Friday, December 3, 2010
I sit at the Starbucks on Lexington and Fifty-Something. I'm perched atop a tall chair in the window, facing the street. Long-haired women in long trenchcoats trot by, the spiked heels of their boots punching the wet sidewalk, iPhone 4s pressed to their cheeks. It's after 6:00, so they must all be coming from corporate Disneyland, making tonight's martini plans.
Me, I'm killing time. No martini plans for me. Instead, I'm counting the minutes (and waiting out the drizzle) until I can start walking to the Regal on 42nd Street, where my friend and I are meeting to see "Tangled." No corporate Disneyland in sight, but REAL Disney princesses! This particular friend and I share a love for movies that are intended for people under ten. I sip my tall (I'm broke) low-fat (I'm trying to drop a couple pounds) chai latte and continue to watch the trenchèd ladies, wondering if I'll ever have the ability to drop $300 on the perfect rainy-day khaki trenchcoat or the 25-inch waist to really rock it like it's meant to be rockèd.
A gray scarf sits on the chair beside me. It too watches the Lexington ladies, sans tall chai latte.
I thought it belonged to someone who was sitting there but in the bathroom, but in the fifteen minutes since I'd been people-watching, no one had returned to claim it and the seat. It looks soft. I reach out to touch it, and in the process of picking it up I try to make it look like I'm looking for a nametag or anything to alert me as to who might own it or why it was left there. Just in case anyone is watching me and thinking me weird for checking out an abandoned scarf that may very well have the bedbugs.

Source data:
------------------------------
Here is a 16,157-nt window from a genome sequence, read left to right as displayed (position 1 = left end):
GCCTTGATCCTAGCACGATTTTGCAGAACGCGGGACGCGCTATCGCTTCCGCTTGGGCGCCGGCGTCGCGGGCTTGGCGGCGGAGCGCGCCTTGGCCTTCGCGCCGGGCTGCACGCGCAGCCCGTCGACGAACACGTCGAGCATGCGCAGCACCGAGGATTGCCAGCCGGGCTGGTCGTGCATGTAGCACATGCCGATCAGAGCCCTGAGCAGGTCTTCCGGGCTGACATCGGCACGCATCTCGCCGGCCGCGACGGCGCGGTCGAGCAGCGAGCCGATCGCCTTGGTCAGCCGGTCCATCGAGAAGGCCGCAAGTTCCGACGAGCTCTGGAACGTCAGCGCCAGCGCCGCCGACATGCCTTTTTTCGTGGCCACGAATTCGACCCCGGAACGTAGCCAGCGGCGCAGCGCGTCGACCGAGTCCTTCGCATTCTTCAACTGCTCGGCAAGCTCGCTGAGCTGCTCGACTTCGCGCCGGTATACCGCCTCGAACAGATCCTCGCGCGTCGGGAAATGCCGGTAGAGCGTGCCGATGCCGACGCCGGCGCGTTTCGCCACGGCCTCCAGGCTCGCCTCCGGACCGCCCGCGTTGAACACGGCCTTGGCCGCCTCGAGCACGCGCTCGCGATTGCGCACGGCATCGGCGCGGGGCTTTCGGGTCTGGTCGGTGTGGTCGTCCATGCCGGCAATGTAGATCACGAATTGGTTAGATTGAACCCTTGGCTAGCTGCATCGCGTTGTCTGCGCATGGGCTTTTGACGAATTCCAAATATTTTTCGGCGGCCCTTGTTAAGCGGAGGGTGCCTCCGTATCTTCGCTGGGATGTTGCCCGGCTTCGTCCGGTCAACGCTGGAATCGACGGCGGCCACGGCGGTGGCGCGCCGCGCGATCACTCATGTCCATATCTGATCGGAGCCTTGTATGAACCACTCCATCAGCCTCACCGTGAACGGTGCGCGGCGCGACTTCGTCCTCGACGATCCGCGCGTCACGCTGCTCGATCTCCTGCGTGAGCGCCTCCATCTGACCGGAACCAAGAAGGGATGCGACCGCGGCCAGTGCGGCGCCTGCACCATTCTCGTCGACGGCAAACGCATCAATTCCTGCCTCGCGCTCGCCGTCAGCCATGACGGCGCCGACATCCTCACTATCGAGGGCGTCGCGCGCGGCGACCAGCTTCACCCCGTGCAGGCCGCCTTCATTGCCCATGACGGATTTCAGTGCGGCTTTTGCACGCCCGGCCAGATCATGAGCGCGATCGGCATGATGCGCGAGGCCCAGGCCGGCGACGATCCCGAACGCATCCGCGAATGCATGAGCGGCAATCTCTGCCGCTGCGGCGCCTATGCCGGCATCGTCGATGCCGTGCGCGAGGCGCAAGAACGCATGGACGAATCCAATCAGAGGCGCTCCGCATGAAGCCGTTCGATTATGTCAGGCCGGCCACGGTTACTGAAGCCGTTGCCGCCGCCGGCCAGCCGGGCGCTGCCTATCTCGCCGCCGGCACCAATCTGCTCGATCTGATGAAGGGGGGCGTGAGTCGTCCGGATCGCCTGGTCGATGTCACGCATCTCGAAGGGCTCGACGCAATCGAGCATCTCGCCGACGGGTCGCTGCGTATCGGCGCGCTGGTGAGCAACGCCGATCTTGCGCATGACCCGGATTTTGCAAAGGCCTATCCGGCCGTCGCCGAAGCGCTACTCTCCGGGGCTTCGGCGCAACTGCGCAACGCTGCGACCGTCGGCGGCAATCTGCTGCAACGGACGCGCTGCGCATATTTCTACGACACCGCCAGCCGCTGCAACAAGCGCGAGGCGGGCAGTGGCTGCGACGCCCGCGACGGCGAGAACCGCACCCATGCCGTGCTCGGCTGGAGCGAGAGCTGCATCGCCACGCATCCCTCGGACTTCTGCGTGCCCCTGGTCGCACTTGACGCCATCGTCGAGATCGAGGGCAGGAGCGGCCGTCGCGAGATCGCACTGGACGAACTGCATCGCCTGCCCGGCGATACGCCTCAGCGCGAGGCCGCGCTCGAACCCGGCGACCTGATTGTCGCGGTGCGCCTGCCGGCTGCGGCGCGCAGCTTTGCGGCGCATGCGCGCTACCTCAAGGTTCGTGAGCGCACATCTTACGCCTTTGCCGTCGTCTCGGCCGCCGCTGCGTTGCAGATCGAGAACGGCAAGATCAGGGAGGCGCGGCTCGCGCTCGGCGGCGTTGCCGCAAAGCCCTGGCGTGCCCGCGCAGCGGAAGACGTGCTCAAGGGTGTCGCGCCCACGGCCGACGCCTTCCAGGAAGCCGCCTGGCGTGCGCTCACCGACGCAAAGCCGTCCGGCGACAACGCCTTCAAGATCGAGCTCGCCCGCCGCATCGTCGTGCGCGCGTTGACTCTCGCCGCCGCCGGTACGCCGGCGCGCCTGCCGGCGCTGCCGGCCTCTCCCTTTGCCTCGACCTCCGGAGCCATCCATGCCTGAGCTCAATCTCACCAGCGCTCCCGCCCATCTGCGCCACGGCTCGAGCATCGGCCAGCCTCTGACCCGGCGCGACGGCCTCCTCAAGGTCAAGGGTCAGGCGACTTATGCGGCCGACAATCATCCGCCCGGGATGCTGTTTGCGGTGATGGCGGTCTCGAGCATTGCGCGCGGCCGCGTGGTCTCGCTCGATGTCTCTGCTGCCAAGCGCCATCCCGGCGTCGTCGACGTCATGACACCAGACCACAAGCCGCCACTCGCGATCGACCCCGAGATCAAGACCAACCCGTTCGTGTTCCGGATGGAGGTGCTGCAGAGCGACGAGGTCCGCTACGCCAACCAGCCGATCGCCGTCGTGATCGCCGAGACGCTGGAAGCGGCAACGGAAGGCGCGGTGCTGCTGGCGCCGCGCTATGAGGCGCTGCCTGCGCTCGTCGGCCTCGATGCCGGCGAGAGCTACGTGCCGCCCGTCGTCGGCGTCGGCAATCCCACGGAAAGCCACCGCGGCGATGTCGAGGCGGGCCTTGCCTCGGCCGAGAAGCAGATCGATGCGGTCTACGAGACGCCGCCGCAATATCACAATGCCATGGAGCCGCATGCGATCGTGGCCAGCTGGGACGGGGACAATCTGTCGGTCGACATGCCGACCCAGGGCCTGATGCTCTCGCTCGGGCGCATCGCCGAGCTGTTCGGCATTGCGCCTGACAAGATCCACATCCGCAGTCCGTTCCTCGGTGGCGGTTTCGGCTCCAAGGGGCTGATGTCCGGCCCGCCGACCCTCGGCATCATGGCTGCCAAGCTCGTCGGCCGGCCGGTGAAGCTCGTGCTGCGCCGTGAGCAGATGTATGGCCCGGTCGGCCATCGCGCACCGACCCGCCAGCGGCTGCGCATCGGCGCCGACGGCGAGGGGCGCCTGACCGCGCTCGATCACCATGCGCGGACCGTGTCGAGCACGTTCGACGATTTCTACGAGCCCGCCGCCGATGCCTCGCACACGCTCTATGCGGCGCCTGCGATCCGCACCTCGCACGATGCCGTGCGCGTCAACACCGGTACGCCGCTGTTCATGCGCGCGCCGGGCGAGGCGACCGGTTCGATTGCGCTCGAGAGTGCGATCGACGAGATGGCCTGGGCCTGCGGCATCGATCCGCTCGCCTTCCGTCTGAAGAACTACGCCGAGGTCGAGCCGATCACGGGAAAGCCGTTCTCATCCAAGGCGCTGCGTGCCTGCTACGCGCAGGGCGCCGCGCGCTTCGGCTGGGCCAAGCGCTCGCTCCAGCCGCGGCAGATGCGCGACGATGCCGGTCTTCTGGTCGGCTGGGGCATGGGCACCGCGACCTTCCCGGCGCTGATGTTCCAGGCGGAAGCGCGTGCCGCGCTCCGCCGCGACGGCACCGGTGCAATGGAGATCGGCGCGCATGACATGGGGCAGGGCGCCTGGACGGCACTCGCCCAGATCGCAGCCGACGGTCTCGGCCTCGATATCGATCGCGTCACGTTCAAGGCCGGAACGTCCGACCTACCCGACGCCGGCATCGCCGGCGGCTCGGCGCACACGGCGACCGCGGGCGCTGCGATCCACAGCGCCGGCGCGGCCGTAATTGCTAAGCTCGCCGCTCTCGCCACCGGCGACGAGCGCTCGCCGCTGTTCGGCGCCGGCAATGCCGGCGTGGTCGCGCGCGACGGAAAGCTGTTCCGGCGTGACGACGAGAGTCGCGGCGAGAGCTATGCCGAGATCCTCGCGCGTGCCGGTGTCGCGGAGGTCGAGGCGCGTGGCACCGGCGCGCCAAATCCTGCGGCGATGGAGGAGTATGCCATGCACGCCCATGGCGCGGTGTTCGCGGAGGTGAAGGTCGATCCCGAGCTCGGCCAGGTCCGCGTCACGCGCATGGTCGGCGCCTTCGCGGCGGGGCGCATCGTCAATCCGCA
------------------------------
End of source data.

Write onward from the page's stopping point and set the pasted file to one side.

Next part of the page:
Oh, this is definitely cashmere. Like really nice cashmere. The fabric is light enough to trick my fingers into thinking I'm holding nothing at all. The gray isn't actually gray at all, it's a combination of browns and pinks and blues. My hands trail down the scarf to find three fingertip-sized holes which, admittedly, make the scarf far less perfect, but still gorgeous.
And belonging to no one.
I return the scarf to the back of the chair and my hands to my tall low-fat chai latte. Who could have left it? An Italian tourist, who stopped in for a double espresso and in her rush to return to the city streets, forgot it on the chair? A college student, who is halfway to her $700 per month Astoria two-bedroom by now and won't even remember neglecting the scarf until she's home sweet home? A posh elderly woman, who won't even care because she owns thirty scarves just like it and this one has holes anyway?
Chai latte in hand, I reach for my backpack and tear it open. It's stuffed full with a black shirt, black dress pants, a thick apron and shoes, all part of my waiter gear. The scarf joins them as I push it down, quickly so that no one notices that I just lifted a lost and found scarf from a random chair at a random Starbucks. How weird and poor they'd think me. Zipping up the backpack, I kill the last of my chai latte.